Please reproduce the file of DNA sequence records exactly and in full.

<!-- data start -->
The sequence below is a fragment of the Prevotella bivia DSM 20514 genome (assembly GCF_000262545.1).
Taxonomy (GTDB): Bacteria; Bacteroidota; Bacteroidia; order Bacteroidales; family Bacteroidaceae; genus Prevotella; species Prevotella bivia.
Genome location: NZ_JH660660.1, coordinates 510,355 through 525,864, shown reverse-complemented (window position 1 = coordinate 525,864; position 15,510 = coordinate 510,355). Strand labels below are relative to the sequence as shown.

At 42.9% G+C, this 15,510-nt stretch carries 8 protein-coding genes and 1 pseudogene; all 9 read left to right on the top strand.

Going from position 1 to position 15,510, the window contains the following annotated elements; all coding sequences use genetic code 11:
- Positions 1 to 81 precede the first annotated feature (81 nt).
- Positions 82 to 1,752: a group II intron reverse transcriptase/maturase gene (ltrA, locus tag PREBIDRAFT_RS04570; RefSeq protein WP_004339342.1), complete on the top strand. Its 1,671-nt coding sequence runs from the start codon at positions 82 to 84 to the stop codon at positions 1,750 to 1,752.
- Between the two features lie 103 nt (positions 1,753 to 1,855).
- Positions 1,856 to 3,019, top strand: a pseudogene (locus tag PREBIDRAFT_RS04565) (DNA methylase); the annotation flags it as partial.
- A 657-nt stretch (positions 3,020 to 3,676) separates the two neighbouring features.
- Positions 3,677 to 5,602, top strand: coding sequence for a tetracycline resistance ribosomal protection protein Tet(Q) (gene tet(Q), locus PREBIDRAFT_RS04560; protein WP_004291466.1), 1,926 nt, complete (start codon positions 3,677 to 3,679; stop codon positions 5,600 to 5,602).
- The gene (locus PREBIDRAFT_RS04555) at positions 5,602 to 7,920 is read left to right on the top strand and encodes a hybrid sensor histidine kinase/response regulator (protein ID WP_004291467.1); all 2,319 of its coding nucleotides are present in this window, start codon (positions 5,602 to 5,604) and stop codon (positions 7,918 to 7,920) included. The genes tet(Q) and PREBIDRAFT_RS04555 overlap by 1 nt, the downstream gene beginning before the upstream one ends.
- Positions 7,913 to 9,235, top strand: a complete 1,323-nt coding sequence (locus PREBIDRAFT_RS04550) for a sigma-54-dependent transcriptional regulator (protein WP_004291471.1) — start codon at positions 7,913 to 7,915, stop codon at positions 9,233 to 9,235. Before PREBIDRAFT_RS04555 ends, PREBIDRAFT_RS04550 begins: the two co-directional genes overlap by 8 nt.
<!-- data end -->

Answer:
The sequence below is a fragment of the Prevotella bivia DSM 20514 genome (assembly GCF_000262545.1).
Taxonomy (GTDB): Bacteria; Bacteroidota; Bacteroidia; order Bacteroidales; family Bacteroidaceae; genus Prevotella; species Prevotella bivia.
Genome location: NZ_JH660660.1, coordinates 510,355 through 525,864, shown reverse-complemented (window position 1 = coordinate 525,864; position 15,510 = coordinate 510,355). Strand labels below are relative to the sequence as shown.

At 42.9% G+C, this 15,510-nt stretch carries 8 protein-coding genes and 1 pseudogene; all 9 read left to right on the top strand.

Going from position 1 to position 15,510, the window contains the following annotated elements; all coding sequences use genetic code 11:
- Positions 1 to 81 precede the first annotated feature (81 nt).
- Positions 82 to 1,752: a group II intron reverse transcriptase/maturase gene (ltrA, locus tag PREBIDRAFT_RS04570; RefSeq protein WP_004339342.1), complete on the top strand. Its 1,671-nt coding sequence runs from the start codon at positions 82 to 84 to the stop codon at positions 1,750 to 1,752.
- Between the two features lie 103 nt (positions 1,753 to 1,855).
- Positions 1,856 to 3,019, top strand: a pseudogene (locus tag PREBIDRAFT_RS04565) (DNA methylase); the annotation flags it as partial.
- A 657-nt stretch (positions 3,020 to 3,676) separates the two neighbouring features.
- Positions 3,677 to 5,602, top strand: coding sequence for a tetracycline resistance ribosomal protection protein Tet(Q) (gene tet(Q), locus PREBIDRAFT_RS04560; protein WP_004291466.1), 1,926 nt, complete (start codon positions 3,677 to 3,679; stop codon positions 5,600 to 5,602).
- The gene (locus PREBIDRAFT_RS04555) at positions 5,602 to 7,920 is read left to right on the top strand and encodes a hybrid sensor histidine kinase/response regulator (protein ID WP_004291467.1); all 2,319 of its coding nucleotides are present in this window, start codon (positions 5,602 to 5,604) and stop codon (positions 7,918 to 7,920) included. The genes tet(Q) and PREBIDRAFT_RS04555 overlap by 1 nt, the downstream gene beginning before the upstream one ends.
- Positions 7,913 to 9,235, top strand: a complete 1,323-nt coding sequence (locus PREBIDRAFT_RS04550) for a sigma-54-dependent transcriptional regulator (protein WP_004291471.1) — start codon at positions 7,913 to 7,915, stop codon at positions 9,233 to 9,235. Before PREBIDRAFT_RS04555 ends, PREBIDRAFT_RS04550 begins: the two co-directional genes overlap by 8 nt.